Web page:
The Estimation of Minimum Efficient Scale of the Port Industry

Young-Joon Seo, Jin Suk Park

Research output: Chapter in Book/Report/Conference proceedingConference proceeding

Abstract

Terminal scale has been the subject of discrete episodes of hotly contested policy debates. From the perspective of port authorities or governments, knowing the Minimum Efficient Scale (MES) is vital, because they sometimes determine the way in which existing assets should be subdivided for port concession. In addition, they may utilise this information regarding the MES when planning to develop new ports based on the port capacity or the existing size of the terminal. Central or regional governments or port authorities have strived for the optimal port capacity, because it is directly connected to both national and regional economics as an economic springboard. Notwithstanding the importance of knowing the exact MES, extant literature has not managed to estimate MES in the port industry. The main purpose of this study is to estimate the MES in the port industry in South Korea in order to identify whether Container Terminal Operators (CTOs) are under economies of scale, constant economies of scale or diseconomies of scale; we explore a bottom point of the average cost curve in order to suggest an adequate scale for the port industry in Korea. By doing so, this study can provide port planners and port policy makers with a helpful tool to derive ex-ante MES level at the terminal designing stage and to adjust ex-post port investment decisions at the additional port capacity designing stage, which may contribute to avoiding excessive port competition. The finding demonstrates that undercapacity may be a strong issue in Korean container ports, whilst CTOs in Busan port are in an overcapacity area with collective handling capacity per year approximately 11 times larger than the estimated MES. In addition, not many CTOs are within the range of optimal capacity around the MES.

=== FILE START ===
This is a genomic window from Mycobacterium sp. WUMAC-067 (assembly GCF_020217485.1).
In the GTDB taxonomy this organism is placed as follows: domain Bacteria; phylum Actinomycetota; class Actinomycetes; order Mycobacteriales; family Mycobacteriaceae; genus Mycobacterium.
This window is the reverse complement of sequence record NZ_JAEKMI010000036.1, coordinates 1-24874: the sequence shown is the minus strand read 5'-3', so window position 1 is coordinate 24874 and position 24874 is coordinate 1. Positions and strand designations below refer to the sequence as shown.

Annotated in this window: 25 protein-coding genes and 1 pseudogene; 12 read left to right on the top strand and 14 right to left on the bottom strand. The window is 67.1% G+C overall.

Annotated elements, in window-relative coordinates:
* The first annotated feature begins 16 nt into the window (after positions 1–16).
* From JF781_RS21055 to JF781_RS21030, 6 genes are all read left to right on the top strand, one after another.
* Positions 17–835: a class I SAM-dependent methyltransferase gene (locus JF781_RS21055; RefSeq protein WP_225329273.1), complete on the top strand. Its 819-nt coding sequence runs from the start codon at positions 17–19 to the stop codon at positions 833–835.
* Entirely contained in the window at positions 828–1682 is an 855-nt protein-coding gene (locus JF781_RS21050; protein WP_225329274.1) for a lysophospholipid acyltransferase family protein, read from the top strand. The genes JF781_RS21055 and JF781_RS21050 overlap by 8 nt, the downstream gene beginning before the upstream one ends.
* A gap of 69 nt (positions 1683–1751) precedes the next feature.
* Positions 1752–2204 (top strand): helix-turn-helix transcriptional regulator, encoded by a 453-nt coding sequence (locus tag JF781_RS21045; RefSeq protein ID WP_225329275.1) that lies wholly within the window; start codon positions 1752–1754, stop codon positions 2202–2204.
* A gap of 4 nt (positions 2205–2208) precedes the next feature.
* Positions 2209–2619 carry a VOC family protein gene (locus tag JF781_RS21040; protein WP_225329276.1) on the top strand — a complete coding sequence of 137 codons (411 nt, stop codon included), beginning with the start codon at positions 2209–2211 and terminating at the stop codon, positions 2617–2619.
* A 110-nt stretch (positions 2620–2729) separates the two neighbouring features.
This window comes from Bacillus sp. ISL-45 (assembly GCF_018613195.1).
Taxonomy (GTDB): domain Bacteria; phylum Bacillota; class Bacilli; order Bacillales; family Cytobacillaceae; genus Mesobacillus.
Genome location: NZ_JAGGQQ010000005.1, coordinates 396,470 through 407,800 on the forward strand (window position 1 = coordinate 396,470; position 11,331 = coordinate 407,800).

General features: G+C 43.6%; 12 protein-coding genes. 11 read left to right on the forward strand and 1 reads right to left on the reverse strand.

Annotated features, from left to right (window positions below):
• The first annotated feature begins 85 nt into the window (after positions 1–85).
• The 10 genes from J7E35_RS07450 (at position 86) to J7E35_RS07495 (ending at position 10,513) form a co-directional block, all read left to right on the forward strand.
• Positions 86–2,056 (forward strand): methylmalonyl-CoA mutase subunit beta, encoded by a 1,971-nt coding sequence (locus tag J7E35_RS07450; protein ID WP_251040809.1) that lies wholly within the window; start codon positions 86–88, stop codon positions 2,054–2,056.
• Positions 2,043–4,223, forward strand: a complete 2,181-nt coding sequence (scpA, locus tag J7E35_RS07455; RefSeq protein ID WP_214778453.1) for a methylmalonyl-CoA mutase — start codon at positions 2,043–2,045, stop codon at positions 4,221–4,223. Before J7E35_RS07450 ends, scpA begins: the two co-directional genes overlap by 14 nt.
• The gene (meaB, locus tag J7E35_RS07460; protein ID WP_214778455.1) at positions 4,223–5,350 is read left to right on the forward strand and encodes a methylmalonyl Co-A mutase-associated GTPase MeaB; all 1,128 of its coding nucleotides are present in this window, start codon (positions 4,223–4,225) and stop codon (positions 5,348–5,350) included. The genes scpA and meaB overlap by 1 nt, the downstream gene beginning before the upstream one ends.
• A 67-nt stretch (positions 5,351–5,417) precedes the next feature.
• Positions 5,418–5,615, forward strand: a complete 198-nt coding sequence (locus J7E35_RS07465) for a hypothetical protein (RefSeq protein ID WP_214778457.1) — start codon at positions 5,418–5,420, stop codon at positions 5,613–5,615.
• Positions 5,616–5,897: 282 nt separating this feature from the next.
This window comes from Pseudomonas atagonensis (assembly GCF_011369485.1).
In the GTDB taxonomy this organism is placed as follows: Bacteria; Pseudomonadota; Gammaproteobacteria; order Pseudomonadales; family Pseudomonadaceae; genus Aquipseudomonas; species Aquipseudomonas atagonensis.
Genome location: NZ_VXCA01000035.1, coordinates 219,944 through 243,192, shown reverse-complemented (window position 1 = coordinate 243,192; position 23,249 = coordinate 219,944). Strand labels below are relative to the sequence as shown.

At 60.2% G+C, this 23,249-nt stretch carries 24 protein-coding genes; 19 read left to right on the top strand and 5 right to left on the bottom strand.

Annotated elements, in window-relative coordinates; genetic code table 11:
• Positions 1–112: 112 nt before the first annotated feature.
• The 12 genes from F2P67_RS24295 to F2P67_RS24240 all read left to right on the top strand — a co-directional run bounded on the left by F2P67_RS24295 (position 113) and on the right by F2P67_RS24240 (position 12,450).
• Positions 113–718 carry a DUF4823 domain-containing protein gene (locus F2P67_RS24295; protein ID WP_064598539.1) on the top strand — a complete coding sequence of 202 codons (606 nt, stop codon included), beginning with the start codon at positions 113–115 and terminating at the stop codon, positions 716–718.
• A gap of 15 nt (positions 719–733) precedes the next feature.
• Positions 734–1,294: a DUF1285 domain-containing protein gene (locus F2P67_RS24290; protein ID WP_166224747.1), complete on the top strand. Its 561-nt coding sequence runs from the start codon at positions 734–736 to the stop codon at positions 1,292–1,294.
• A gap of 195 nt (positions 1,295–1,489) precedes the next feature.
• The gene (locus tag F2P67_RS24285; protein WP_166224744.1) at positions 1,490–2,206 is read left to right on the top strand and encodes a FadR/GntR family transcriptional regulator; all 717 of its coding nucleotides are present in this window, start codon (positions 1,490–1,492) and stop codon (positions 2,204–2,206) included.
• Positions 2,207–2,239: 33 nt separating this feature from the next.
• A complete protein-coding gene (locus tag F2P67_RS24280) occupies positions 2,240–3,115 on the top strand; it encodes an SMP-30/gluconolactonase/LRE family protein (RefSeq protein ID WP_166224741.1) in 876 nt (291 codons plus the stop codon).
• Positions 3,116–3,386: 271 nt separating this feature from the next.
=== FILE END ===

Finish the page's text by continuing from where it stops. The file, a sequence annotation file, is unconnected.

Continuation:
Original languageEnglish
Title of host publicationInternational Association of Maritime Economists
Publication statusPublished - 2015
EventLRN Annual Conference and PhD Workshop - University of Derby, Derby, United Kingdom
Duration: 9 Sep 201511 Sep 2015

Conference

ConferenceLRN Annual Conference and PhD Workshop
CountryUnited Kingdom
CityDerby
Period9/09/1511/09/15

Fingerprint

industry
container terminal
economy of scale
economics
cost

Bibliographical note

The full text is currently unavailable on the repository.

Keywords

  • MES
  • port
  • port competition
  • container terminal
  • port capacity

Cite this

Seo, Y-J., & Park, J. S. (2015). The Estimation of Minimum Efficient Scale of the Port Industry. In International Association of Maritime Economists

The Estimation of Minimum Efficient Scale of the Port Industry. / Seo, Young-Joon; Park, Jin Suk.

International Association of Maritime Economists. 2015.

Research output: Chapter in Book/Report/Conference proceedingConference proceeding

Seo, Y-J & Park, JS 2015, The Estimation of Minimum Efficient Scale of the Port Industry. in International Association of Maritime Economists. LRN Annual Conference and PhD Workshop, Derby, United Kingdom, 9/09/15.